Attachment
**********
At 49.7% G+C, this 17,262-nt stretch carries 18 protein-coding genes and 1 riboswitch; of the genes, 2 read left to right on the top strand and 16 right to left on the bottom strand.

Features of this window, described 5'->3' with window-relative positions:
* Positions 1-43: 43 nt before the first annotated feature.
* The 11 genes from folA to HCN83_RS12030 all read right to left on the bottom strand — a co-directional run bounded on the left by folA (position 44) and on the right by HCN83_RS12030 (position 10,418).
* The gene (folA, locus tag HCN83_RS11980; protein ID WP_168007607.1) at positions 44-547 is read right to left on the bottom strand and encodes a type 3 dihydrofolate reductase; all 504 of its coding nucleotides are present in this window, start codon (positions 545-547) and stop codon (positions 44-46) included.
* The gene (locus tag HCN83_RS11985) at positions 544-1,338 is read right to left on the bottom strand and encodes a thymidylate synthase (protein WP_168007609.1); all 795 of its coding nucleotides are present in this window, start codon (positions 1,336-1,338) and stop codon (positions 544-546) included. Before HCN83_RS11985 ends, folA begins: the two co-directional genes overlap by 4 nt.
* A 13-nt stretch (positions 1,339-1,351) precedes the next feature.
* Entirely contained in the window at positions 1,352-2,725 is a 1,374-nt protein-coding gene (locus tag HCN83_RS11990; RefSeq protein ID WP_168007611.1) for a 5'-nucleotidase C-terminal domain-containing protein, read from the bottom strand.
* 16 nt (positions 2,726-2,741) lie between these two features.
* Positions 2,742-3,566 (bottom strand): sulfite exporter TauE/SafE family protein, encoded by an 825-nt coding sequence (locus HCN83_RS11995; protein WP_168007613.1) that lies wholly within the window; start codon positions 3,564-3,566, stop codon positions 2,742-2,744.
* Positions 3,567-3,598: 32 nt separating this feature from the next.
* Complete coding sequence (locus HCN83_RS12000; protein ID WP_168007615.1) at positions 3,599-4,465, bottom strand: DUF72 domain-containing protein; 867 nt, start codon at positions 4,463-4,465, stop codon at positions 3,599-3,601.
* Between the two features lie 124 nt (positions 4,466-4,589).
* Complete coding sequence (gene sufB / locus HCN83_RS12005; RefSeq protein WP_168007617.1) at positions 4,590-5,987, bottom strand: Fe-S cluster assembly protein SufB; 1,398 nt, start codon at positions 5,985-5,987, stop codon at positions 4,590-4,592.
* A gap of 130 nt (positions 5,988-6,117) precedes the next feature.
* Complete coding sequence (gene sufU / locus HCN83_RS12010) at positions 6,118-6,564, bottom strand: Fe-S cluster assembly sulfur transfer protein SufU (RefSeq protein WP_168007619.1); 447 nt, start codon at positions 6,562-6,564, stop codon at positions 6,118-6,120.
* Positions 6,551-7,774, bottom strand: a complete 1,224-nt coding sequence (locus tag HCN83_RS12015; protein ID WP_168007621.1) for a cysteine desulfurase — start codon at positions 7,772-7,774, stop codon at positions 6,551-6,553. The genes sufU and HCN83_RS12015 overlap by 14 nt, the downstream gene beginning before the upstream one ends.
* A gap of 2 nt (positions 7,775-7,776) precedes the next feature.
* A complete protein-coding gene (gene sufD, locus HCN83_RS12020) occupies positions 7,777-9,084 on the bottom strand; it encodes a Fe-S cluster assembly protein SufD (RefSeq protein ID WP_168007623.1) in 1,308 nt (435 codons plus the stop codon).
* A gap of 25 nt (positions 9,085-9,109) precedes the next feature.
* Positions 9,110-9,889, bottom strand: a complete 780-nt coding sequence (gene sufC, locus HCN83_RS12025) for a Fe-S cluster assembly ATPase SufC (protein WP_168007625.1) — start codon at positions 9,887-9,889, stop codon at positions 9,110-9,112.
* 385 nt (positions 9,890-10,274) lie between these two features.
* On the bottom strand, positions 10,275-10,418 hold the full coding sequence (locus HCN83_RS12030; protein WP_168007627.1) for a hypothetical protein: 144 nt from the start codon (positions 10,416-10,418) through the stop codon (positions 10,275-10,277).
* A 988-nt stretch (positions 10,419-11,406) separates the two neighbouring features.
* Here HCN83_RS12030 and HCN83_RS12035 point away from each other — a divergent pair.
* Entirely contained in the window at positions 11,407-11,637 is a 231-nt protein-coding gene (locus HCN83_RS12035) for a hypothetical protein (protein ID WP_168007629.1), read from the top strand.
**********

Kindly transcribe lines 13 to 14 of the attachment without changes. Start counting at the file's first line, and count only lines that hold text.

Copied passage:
* Between the two features lie 124 nt (positions 4,466-4,589).
* Complete coding sequence (gene sufB / locus HCN83_RS12005; RefSeq protein WP_168007617.1) at positions 4,590-5,987, bottom strand: Fe-S cluster assembly protein SufB; 1,398 nt, start codon at positions 5,985-5,987, stop codon at positions 4,590-4,592.